Hmm I’ve been drinking this all day and I really liked the first steep. It really hit the spot, it was sweet and mineral and there was some cocoa I had no idea would make an appearance. The second was a little off at first but developed into a nice rich cup, the cocoa was still there but it was more roasty and woodsy and had a hint of I guess what others are describing as apricot, later there was a bit of a muscatel note that I was definitely smelling in the wet leaves (almost artichoke) the third had even more of this almost Darjeeling quality but it got smoother towards the end of the cup. The last half dozen or so though have reminded me more of really late steeps of a pu-erh and were kinda lackluster for me. Will revisit soon, but I think I might prefer the Huang Zhi.

Edit: just revived this with a one minute steep (had only got as high as 30 sec) with a bit more water for the leaves to move around in. Much better, will continue steeping this evening. Update: I actually got five more infusions out of this adding about 30 sec to each one after I got to a min, I ended at 3 mins for a grand total of I have no idea how many infusions but well over a dozen.

The husband asked to try some late last night as I refused to make him another breakfast tea. I suspected he would not appreciate it and told him as much. After two sips he told me your right I don’t and handed the cup back to me. I asked if he tasted anything and replied “yeah metal”, that particular cup was all sweet mineral with a bit of mint. I enjoyed the last of the infusions though they were very mild and reminded me of pu-erh (but in a better way this time) it was like drinking some of the essence of a very old forest.

Next time I shall up the steep time after the first three cups and use a bit more water to get the tea leaves in motion. Withholding a numerical rating until then. Now off to work, just three more shifts.

205 °F / 96 °C 0 min, 15 sec

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Druid, artist, poet, mum, lover of tea, ritual and myth. I grew up on Celestial Seasons herbals but fell in love with straight loose leaf tea working at my local Teavana for a year. I am grateful for the introduction and the experience, but have moved on.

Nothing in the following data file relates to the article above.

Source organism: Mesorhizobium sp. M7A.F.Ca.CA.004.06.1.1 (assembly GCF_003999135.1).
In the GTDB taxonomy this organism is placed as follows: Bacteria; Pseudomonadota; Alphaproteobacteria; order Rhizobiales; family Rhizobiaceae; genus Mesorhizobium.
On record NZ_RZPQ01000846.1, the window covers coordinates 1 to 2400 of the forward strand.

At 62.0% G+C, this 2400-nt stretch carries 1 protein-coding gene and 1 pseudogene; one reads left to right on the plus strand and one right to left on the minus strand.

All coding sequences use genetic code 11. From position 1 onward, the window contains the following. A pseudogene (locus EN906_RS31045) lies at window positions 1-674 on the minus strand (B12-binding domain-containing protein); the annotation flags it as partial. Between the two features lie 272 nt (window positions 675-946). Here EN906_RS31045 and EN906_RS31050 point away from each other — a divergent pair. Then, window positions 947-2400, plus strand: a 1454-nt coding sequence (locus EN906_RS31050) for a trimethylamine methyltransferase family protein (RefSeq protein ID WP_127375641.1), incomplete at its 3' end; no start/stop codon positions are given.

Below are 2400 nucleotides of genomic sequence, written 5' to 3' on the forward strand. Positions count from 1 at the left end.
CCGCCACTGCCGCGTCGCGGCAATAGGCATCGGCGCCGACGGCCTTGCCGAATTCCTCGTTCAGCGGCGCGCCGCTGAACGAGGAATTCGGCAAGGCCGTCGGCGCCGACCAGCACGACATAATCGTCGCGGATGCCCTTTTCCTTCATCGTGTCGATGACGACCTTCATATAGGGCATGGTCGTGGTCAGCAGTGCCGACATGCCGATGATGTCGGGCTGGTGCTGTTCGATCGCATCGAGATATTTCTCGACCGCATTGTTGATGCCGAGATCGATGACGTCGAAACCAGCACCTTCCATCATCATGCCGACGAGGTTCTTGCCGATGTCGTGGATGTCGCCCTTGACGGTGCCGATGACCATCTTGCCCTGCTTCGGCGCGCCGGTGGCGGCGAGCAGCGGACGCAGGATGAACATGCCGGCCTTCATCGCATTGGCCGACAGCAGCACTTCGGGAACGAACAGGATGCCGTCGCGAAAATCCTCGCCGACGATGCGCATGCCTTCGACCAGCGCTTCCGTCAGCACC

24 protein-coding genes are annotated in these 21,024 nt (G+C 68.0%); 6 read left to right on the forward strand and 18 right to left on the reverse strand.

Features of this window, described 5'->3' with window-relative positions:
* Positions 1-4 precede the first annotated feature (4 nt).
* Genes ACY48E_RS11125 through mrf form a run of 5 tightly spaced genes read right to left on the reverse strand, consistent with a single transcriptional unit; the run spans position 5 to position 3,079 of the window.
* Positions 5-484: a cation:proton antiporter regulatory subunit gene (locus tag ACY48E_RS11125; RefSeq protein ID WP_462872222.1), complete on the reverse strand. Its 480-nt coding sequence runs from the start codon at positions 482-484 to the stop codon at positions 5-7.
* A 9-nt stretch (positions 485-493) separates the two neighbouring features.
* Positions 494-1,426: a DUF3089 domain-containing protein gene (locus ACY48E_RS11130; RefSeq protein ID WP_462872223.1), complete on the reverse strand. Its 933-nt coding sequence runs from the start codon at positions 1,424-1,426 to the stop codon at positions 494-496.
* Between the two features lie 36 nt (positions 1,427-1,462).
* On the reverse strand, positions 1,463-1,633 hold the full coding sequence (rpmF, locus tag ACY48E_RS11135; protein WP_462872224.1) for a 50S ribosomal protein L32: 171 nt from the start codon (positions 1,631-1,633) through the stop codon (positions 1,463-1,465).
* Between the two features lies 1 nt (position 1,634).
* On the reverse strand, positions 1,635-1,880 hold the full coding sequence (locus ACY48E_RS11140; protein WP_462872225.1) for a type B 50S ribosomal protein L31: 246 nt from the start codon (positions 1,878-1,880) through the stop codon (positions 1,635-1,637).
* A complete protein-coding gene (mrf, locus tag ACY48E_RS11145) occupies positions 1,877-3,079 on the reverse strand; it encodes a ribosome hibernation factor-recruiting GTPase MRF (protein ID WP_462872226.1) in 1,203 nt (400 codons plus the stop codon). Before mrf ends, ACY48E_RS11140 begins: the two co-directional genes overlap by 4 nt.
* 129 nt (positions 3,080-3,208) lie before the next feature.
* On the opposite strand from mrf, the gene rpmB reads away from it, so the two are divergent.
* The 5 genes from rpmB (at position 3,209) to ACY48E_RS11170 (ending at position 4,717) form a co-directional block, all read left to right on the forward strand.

I see tea as an experience for the senses, I like to imagine tasting the land and the weather as well as the effect of sun, air, fire and the human hand. I have a soft spot for shu pu’er, yabao, scented oolongs, wuyi oolongs, taiwanese tea as well as smooth naturally sweet blacks, creamy greens and surprisingly complex whites.

I began ordering lots of samples from Upton to educate myself on different varieties of tea we didn’t have at work and have fallen head over heels for the unique offerings from Verdant Tea. I am learning things I like: buttery mouthfeel, surprising sweet or spice notes, woodiness, mineral notes, depth and complexity and things I don’t: astringency, dry and sour notes.

I collect tea tins and am in danger of collecting pots, though I am trying to restrain the urge due to current lack of space. I brew mostly in a glass infuser mug or a tea maker, only using cast-iron for company now (still need to get a gaiwan) and tend not to sweeten my teas unless they are British or fruity and iced, which is not often.

As far as ratings, I lack a definite system and haven’t been assigning numbers lately, wanting to spend multiple sessions with a tea first. I usually only log a tea once, unless it is a new harvest or I have significantly different observations, but will go back and edit or comment if I find something interesting or new.


Baker Street, Berea, Ohio

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